Rutgers bus drivers describe daily lives
Most students do not know much about the bus drivers or the way the bus system operates. Despite working many hours a day, the drivers have different hobbies and interests that they pursue in their spare time.
The Rutgers bus drivers are hired and trained by First Transit, said John Karakoglou, assistant director of Transit Services for the Rutgers University Department of Transportation Services.
“All drivers must have a commercial driver's license and ... pass the First Transit safety course, and they must also be qualified to drive all vehicles that we operate on campus,” he said.
First Transit is Rutgers' contracted provider.
“The University’s Campus Bus Service is the second largest operating bus system in New Jersey, transporting more than 6 million passengers annually and providing more than 70,000 passenger trips per day. The contract includes First Transit’s management of 70 employees and the operation of 50 transit buses,” according to the First Transit website.
Drivers come from all over the state, and although there is no specified area for recruitment, most live within a 40-mile radius of the University, Karakoglou said.
The bus drivers, like students, have hobbies that they engage in during their free time.
A Weekend 1 Bus driver said he works all week. The Old Bridge, New Jersey, resident drives the EE bus on the weekdays. In his spare time, he likes to relax and watch and play different sports. In particular, he enjoys bowling.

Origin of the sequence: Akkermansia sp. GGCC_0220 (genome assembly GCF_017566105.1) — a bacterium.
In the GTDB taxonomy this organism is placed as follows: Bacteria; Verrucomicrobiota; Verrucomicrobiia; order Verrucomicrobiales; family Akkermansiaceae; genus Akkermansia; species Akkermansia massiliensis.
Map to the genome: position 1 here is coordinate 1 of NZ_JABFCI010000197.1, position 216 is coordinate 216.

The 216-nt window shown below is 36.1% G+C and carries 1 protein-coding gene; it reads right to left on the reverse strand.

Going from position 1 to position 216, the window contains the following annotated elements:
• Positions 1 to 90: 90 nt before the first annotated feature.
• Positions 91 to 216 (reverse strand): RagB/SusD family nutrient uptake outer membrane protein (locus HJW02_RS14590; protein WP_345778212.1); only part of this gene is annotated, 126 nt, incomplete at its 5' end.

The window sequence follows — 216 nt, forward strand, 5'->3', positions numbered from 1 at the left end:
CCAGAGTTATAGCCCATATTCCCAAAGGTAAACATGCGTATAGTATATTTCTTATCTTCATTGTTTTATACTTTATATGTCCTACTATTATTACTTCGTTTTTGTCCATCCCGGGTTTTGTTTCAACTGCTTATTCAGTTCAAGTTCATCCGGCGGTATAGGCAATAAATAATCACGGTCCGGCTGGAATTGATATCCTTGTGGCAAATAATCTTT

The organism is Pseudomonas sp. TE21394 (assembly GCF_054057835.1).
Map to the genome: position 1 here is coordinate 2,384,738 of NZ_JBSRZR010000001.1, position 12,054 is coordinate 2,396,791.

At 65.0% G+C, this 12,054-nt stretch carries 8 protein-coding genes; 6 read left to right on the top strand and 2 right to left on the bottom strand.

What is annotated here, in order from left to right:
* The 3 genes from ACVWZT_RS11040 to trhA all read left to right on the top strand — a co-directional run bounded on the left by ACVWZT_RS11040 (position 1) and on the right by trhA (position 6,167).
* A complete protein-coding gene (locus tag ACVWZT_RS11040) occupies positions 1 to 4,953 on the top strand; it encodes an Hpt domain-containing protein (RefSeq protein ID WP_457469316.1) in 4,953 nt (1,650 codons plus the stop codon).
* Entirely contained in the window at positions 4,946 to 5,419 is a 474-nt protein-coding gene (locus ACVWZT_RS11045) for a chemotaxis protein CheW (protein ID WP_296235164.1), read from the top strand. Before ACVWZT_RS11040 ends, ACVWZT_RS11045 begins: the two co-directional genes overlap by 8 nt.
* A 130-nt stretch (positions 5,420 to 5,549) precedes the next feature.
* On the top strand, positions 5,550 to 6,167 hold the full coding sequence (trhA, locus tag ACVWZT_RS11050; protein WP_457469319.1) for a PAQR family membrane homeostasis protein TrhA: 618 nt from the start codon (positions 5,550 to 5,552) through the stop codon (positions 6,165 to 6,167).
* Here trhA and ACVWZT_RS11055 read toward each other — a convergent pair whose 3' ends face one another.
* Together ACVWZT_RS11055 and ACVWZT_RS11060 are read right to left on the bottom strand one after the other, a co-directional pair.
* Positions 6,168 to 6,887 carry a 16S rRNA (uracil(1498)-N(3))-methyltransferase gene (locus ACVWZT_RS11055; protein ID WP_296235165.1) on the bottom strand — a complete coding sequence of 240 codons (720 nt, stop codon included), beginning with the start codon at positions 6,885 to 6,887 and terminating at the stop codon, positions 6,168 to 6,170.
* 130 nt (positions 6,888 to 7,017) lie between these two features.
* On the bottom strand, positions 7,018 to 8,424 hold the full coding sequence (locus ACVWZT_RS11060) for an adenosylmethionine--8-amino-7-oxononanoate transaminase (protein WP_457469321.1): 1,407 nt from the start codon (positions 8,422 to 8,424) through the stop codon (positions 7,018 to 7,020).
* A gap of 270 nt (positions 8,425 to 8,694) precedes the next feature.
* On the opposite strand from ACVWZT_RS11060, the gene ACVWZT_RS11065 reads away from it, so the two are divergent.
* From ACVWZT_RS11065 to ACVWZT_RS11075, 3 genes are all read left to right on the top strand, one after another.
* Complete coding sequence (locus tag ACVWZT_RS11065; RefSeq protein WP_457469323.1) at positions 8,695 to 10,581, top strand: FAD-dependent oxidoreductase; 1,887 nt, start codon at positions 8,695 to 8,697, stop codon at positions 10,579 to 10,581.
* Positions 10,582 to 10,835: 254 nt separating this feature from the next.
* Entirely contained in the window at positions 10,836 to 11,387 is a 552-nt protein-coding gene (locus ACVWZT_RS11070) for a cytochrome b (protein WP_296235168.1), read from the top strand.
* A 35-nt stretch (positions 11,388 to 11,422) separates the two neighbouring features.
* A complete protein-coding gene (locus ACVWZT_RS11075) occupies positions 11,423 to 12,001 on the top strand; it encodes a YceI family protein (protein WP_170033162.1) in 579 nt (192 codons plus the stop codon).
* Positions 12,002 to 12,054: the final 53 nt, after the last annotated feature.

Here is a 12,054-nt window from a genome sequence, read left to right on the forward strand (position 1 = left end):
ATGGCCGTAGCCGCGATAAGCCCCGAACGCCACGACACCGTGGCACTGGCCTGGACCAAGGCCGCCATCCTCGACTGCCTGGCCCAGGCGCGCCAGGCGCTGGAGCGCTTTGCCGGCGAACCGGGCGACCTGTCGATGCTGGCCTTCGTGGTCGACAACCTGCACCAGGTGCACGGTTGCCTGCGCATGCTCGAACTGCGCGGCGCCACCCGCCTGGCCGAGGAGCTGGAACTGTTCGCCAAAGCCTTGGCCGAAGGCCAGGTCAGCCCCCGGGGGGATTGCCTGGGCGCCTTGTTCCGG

“I’m from South Bound Brook, N.J., which is about 6 miles from Rutgers, and I only work on weekends," said Leon, a Weekend 2 bus driver.
In his free time, Leon plays the organ.
Typically the bus drivers operate their vehicles for around seven or eight hours per day, he said.
“Depending on the shift that the drivers pick, they could start work as early as 5 a.m.," Karakoglou said. "A typical morning shift could start at 6 a.m. and finish at 2 p.m. Some shifts are split into a four-hour period in the morning and then another four-hour period in the afternoon.”
Normally they drive the same bus throughout the course of the week, barring the weekends when only the Weekend buses are running.
Because of their long shifts, drivers are allowed to take breaks at each end of their routes. They use those breaks to use the restrooms or to stretch their legs, Karakoglou said
“I live in North Plainfield, New Jersey, which is about 12 miles from Rutgers. I try to go to the gym and workout four days a week. In my free time I like to go visit my friends. I also like to go to the library and read,” said Raquel, an H bus driver.
While most students do not know the names, towns or hobbies of the bus drivers, they certainly have some impressions of them.
“Most of the bus drivers are very pleasant. You can say hi and bye to them. They are always very nice, and when you say thank you they always reply with 'you’re welcome' and 'have a great day,'” said Jonathan Yaung, a School of Environmental and Biological Sciences sophomore.
He said he met a "very cool" F bus driver. The two would always greet one another, he said.
Drivers used to be more reckless a couple of years ago, but they have gotten better, said Farrah Khan, a School of Environmental and Biological Sciences senior. They have started to wait for students when they see them running to the bus, which is a sign of their improvement.
“The bus drivers have gotten better over the years,” Khan said.
Sofiya Nedelcheva is a School of Engineering first-year student. She is a contributing writer for The Daily Targum. Follow her on Twitter @n_sofiyaaa for more.